Updated: Dec. 08, 2014
The purpose of this study was to examine the learning outcomes emerging from semi-structured lesson study as a central task in a methods course and determine the factors that facilitate or inhibit the use of lesson study in a teacher education methods course. Two cases of lesson study are examined as the central task in an adolescent mathematics methods course for teachers in grades 7 through 12. The article presents the outcomes and factors essential to productive outcomes on lesson studies.
Updated: Jan. 20, 2014
This article outlines how lesson study can inform the use of teaching standards to shift the focus to centre on learning rather than teaching to richly inform national and international views on the use of teaching standards.
Updated: Mar. 24, 2013
In this study, the authors were interested to understand how lesson study (LS) protocols were adapted to suit local school conditions and contexts and the kinds of problems and constraints the schools faced in the implementation process. The Sixty-four schools responded to three survey questionnaires. The findings reveal that 56 schools implemented LS. Twenty-nine schools indicated that they would definitely continue implementing LS. The results show that in 22 schools LS was initiated by school leaders such as principals and vice-principals.
Updated: Jan. 21, 2013
Process Reflection during Japanese Lesson Study Experiences by Prospective Secondary Mathematics Teachers
In this article, the author examined the reflective activity of a group of prospective secondary mathematics teachers as they jointly planned a public school lesson to illustrate how incidents of reflection can be refined and linked into more powerful and purposeful progressions of ideas.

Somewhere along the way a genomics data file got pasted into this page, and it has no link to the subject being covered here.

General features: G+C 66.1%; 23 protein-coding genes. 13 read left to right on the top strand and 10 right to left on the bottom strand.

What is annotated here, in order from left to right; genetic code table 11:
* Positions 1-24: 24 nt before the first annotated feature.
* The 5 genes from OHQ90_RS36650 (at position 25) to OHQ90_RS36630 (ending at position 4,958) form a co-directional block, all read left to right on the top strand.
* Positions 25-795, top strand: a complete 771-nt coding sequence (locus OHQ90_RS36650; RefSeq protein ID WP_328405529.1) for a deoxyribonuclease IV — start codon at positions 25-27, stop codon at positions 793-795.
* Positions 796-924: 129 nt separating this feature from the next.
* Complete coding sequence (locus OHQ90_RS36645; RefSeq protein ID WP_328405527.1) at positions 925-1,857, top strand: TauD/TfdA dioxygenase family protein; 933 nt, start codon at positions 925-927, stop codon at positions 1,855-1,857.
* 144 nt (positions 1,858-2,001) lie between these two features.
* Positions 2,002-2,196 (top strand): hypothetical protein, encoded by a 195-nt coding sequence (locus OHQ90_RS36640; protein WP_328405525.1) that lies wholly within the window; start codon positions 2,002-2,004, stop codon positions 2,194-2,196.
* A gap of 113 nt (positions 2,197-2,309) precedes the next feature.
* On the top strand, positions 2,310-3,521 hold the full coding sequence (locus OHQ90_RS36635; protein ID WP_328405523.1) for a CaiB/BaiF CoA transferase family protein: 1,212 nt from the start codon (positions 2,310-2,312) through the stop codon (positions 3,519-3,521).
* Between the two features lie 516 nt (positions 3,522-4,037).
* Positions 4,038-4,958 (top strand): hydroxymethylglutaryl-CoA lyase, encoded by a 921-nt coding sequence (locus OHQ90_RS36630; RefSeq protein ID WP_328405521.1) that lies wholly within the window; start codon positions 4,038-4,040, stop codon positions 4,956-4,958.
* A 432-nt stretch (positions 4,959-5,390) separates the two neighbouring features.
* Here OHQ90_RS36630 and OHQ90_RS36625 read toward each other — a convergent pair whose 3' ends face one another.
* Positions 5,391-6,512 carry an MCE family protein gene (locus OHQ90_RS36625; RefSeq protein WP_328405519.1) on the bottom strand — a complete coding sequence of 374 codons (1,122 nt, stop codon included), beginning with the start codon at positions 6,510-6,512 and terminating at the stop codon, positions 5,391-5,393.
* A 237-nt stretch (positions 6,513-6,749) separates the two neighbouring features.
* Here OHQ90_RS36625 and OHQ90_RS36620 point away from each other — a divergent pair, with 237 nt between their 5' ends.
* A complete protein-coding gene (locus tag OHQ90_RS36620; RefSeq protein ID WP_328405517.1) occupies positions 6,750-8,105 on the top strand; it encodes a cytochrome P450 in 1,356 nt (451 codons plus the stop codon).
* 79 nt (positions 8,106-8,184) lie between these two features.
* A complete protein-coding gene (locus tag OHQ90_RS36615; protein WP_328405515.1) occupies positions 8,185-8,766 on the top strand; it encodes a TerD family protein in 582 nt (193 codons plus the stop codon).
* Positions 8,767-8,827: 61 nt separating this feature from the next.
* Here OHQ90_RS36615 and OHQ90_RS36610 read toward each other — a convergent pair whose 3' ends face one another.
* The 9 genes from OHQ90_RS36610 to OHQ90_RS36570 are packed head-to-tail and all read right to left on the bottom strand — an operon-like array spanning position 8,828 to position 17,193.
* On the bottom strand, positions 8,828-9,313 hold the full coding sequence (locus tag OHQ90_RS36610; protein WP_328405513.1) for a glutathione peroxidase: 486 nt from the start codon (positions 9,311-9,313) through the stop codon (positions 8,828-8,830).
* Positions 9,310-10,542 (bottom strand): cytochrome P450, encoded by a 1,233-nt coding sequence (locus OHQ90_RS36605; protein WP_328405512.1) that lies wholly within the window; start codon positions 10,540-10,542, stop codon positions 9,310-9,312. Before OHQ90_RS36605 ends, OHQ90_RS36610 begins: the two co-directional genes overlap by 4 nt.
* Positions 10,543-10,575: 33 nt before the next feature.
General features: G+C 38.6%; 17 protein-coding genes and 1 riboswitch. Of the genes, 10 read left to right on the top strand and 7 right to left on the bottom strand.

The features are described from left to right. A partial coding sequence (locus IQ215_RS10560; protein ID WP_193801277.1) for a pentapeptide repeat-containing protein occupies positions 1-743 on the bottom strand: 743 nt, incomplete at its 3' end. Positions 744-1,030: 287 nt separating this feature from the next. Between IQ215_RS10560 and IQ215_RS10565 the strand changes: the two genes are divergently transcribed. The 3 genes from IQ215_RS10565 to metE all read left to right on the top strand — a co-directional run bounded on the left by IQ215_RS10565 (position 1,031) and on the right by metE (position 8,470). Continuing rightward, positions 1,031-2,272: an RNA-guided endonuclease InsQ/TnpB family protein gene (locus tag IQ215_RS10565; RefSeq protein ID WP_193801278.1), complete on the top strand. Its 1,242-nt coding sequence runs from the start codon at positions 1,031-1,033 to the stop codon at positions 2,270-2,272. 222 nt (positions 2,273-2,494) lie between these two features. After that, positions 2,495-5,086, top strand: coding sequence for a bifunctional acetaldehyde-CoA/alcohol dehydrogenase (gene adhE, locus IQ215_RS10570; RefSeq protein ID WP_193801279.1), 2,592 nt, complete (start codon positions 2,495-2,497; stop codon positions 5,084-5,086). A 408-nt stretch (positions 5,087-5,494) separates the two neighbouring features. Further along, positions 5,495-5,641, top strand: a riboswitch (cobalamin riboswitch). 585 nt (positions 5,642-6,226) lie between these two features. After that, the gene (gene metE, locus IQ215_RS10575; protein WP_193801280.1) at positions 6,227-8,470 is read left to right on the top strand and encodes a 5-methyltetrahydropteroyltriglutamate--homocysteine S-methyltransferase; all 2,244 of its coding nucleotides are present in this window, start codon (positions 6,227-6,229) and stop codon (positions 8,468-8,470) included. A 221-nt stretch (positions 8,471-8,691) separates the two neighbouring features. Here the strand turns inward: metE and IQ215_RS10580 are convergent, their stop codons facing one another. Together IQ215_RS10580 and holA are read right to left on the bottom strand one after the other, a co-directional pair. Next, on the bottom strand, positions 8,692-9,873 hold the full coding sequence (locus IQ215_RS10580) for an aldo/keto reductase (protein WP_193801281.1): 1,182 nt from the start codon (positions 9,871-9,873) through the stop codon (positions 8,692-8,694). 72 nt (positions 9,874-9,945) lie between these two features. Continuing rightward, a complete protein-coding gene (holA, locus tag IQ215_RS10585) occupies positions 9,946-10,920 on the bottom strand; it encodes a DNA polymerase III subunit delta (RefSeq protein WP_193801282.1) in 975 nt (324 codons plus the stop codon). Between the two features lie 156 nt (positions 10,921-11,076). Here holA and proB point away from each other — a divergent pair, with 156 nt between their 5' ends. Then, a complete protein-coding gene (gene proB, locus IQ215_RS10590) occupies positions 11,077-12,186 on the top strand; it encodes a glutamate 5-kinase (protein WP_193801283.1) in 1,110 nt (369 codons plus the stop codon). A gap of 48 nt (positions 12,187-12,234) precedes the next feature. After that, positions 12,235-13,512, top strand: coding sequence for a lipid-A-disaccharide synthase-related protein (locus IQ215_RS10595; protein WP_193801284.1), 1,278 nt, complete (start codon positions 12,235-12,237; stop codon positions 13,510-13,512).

Updated: Oct. 17, 2012
Zen and the Art of Neriage: Facilitating Consensus Building in Mathematics Inquiry Lessons through Lesson Study
In this article, the authors were interested to explore how teachers can effectively facilitate classroom discussions in the ways that elicit negotiation of meaning and maximize the potential of mathematical inquiry activities. In the neriage stage, Japanese teachers encourage students to listen to other students’ ideas carefully and consider the strengths and weaknesses of different problem-solving strategies. Then the teachers facilitate discussions to co-determine which strategy is the most reasonable and efficient one. This article introduces a video-based lesson study that explored how a group of U.S. teachers could successfully implement consensus building discussions (or neriage) in their mathematics classrooms.
Updated: Aug. 21, 2012
In this article, the authors examine the impact of video‐based professional development on elementary teachers' thinking and practice. The results show that the majority of teachers believed that their ability to question their students and probe their thinking was extended as a result of the sessions. The teachers who were observed were also able to alter their practice in ways that supported student thinking.
Updated: Jul. 26, 2011